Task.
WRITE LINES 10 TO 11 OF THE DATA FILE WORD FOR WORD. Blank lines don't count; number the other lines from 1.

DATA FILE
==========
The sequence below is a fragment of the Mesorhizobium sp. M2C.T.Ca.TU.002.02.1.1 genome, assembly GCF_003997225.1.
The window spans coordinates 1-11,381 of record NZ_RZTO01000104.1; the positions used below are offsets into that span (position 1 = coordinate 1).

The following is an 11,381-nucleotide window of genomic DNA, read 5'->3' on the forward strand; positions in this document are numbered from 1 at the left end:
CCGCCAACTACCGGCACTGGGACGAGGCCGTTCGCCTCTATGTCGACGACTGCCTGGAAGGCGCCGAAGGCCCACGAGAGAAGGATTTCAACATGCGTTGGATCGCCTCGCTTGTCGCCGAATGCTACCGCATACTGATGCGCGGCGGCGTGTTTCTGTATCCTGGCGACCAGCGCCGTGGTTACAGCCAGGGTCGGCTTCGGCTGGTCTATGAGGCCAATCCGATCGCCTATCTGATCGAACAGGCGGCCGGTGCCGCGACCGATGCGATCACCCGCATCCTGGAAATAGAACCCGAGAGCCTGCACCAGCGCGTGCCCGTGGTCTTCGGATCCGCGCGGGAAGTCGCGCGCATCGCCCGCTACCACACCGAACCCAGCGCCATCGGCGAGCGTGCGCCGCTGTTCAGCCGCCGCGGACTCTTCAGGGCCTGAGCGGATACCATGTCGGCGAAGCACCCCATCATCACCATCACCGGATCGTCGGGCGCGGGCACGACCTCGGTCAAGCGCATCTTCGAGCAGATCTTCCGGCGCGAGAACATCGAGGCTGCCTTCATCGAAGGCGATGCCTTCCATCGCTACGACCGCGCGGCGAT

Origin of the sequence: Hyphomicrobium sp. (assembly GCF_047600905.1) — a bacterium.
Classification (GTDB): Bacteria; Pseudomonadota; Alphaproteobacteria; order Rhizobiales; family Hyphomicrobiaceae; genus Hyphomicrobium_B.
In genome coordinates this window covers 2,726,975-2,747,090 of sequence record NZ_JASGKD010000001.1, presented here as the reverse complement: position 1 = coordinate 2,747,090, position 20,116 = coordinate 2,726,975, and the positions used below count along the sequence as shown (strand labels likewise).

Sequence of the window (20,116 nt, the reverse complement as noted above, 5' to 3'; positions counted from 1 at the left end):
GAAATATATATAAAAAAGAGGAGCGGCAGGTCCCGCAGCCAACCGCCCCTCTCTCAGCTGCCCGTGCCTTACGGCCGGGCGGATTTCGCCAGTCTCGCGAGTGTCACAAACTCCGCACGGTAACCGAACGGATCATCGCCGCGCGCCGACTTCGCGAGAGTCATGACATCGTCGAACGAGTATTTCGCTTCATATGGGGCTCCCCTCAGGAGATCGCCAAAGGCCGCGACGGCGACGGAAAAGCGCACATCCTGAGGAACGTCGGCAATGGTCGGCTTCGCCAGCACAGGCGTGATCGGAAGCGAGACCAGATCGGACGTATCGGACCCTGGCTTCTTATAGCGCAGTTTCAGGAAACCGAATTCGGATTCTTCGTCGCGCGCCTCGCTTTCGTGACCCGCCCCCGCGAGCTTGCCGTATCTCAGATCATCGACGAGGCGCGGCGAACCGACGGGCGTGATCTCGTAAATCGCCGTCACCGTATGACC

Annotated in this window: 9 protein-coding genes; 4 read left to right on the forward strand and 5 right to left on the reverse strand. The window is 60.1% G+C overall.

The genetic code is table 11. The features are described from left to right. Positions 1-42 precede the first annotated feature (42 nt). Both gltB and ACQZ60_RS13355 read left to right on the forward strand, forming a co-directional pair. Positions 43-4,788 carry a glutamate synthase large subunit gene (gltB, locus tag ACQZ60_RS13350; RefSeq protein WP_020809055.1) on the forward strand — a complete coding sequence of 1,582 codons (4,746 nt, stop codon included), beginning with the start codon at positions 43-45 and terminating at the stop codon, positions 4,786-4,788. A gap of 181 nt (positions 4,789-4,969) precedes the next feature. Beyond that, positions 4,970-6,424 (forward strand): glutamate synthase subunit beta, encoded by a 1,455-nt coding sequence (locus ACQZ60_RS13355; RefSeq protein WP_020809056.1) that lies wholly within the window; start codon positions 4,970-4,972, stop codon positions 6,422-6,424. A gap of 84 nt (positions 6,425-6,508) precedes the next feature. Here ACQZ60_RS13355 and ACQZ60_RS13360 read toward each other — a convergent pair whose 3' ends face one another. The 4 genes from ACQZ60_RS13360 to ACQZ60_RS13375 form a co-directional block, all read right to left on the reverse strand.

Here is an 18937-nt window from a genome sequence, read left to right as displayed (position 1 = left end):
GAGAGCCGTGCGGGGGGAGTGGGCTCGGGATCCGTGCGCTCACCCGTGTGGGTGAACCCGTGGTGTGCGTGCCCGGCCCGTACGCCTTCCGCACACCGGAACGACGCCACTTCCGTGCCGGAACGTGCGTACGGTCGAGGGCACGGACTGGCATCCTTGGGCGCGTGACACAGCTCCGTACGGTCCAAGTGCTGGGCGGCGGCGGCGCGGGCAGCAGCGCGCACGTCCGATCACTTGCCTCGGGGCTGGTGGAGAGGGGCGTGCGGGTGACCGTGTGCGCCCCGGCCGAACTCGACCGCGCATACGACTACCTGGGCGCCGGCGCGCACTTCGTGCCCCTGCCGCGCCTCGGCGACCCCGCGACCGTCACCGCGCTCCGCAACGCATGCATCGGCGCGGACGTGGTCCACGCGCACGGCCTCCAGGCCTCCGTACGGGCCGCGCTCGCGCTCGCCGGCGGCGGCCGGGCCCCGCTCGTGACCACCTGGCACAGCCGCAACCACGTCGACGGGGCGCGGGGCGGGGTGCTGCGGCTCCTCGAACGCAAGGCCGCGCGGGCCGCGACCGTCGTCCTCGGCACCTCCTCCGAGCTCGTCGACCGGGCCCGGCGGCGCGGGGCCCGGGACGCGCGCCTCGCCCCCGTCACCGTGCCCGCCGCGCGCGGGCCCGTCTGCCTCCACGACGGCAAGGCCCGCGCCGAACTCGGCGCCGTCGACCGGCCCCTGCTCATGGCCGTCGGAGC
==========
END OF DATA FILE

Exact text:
Annotated in this window: 9 protein-coding genes; 4 read left to right on the forward strand and 5 right to left on the reverse strand. The window is 60.1% G+C overall.

The genetic code is table 11. The features are described from left to right. Positions 1-42 precede the first annotated feature (42 nt). Both gltB and ACQZ60_RS13355 read left to right on the forward strand, forming a co-directional pair. Positions 43-4,788 carry a glutamate synthase large subunit gene (gltB, locus tag ACQZ60_RS13350; RefSeq protein WP_020809055.1) on the forward strand — a complete coding sequence of 1,582 codons (4,746 nt, stop codon included), beginning with the start codon at positions 43-45 and terminating at the stop codon, positions 4,786-4,788. A gap of 181 nt (positions 4,789-4,969) precedes the next feature. Beyond that, positions 4,970-6,424 (forward strand): glutamate synthase subunit beta, encoded by a 1,455-nt coding sequence (locus ACQZ60_RS13355; RefSeq protein WP_020809056.1) that lies wholly within the window; start codon positions 4,970-4,972, stop codon positions 6,422-6,424. A gap of 84 nt (positions 6,425-6,508) precedes the next feature. Here ACQZ60_RS13355 and ACQZ60_RS13360 read toward each other — a convergent pair whose 3' ends face one another. The 4 genes from ACQZ60_RS13360 to ACQZ60_RS13375 form a co-directional block, all read right to left on the reverse strand.